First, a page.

Volume 4 / Chapter 160
[TN: Whose CD was it??]
The music that they are listening to is the tribute album that Jun Hyuk wrote. Disappointment came first when he saw the list of artists who had participated. It is true that top stars had participated, but they are people who are popular for their performances rather than their playing or singing skills. The only person who satisfied Jun Hyuk was Vivian Campbell who was once Ronny James Dio’s guitarist.
However, the music he had just heard is not the guitar sound that he had been expecting. It was not a rough and hard guitar, but the blues. When he first heard the music in his camping car, he had thought that it was not his music. He had come running because the theme tune was the same. Whether it was the guitarist or producer, there is no doubt that the song had been arranged.
When Jun Hyuk was frowning while reading the CD, someone threw him a can of beer.
“Look here. Let’s introduce ourselves even if we’re only neighbors for a night.”
“Oh, sorry. I’m Jun. Korean.”
“Korean? Are you on vacation?”
“Yeah. And you?”
“Ah, I’m Todd, a guitarist. The four of us are a band. Though we’re nameless. Ha ha.”
“I see. Then all of that on the car roof is all instruments?”
“Yeah. You liked this music? Or because it’s noisy?”
“Both. But it’s not like I liked the music that much.”
“What? It’s the first great album in a while, but you don’t like it? This was created by gathering together stars from the past!”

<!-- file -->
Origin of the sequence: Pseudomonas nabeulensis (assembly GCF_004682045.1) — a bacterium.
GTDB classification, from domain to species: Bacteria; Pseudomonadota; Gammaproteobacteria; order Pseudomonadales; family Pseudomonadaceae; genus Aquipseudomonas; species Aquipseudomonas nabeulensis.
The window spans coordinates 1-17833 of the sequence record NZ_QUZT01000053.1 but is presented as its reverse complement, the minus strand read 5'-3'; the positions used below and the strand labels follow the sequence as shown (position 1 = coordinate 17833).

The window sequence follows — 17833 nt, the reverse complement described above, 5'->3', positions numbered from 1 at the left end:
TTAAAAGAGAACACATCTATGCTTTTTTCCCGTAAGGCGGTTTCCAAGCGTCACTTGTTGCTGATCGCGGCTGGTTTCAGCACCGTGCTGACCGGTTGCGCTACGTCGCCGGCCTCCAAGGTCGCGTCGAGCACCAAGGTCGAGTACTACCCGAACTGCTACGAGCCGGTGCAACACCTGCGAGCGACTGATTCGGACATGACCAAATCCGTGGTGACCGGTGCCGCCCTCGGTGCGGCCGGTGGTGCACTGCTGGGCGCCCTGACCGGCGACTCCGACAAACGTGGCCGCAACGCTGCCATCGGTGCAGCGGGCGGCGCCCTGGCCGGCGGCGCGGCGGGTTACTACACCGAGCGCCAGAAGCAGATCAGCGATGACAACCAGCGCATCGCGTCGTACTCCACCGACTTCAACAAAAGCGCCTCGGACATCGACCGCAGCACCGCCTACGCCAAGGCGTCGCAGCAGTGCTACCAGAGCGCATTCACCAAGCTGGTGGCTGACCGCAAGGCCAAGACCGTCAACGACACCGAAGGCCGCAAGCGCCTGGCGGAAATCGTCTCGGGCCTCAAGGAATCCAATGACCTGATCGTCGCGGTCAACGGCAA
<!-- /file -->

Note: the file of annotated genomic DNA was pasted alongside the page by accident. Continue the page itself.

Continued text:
Guitarist Todd had thought that Jun Hyuk was a fan because he had suddenly appeared to look at the CD jacket so carefully. When he said that he did not like the music however, Todd launched an impassioned speech to counter it.
Jun Hyuk was dragged next to Todd and had to listen to why this album is a great album.
“Look here, my Korean friend. We’ll spend the night up if you stay next to Todd. Hurry up and run away.”
The other band members must have heard Todd’s impassioned speech several times because they shook their heads and headed to the car or sleeping bags to go to sleep.
Todd did not listen to his band mates and took an acoustic guitar out of the trunk.
“Alright, listen to this. Vivian Campbell is a completely different guitarist now that she was before. If this had been when she was young…”
Todd played the song’s guitar solo with variations that are a bit more rough.
“Now she’s middle-aged and totally into the blues. That’s why she played it like this instead.”
This time, he played it exactly like the song on the CD. When Jun Hyuk’s eyes widened, Todd looked elated.
“What do you think? Can you see the difference?”
The first time Todd played had been Jun Hyuk’s original version. He had not played according to the score, but he had brought out the exact emotion that Jun Hyuk had intended for.
“But how did you play the guitar of Vivian Campbell when she was young?”
“Well that’s because all metal bands at the time were like this. You can tell when you see the album. The composer Jun said that he created the songs for the metal heros of the 80s. If you look at the flow of the entire song, it needs to be played the way I did. The way it’s played now does seem a bit different.”
“You… have great sense. You can look at the flow of an entire song and find the guitar’s variation.”
Jun Hyuk was genuinely in awe.
“Hey – you know a little something. You can tell I have great senses after listening to just one of my guitar measures, when my band mates don’t even know. Damn it.”
Todd clucked his tongue and glared at the members of his band sleeping in the car.
“Todd, play a guitar song. Let’s hear those great senses.”
“Okay. Listen well. It’s the moment you become my fan.”
Todd played Randy Rose’s classic guitar instrumental ‘Dee’ splendidly. For a short 51 seconds, the guitar echoed with the sound of the lake and fall wind as an accompaniment.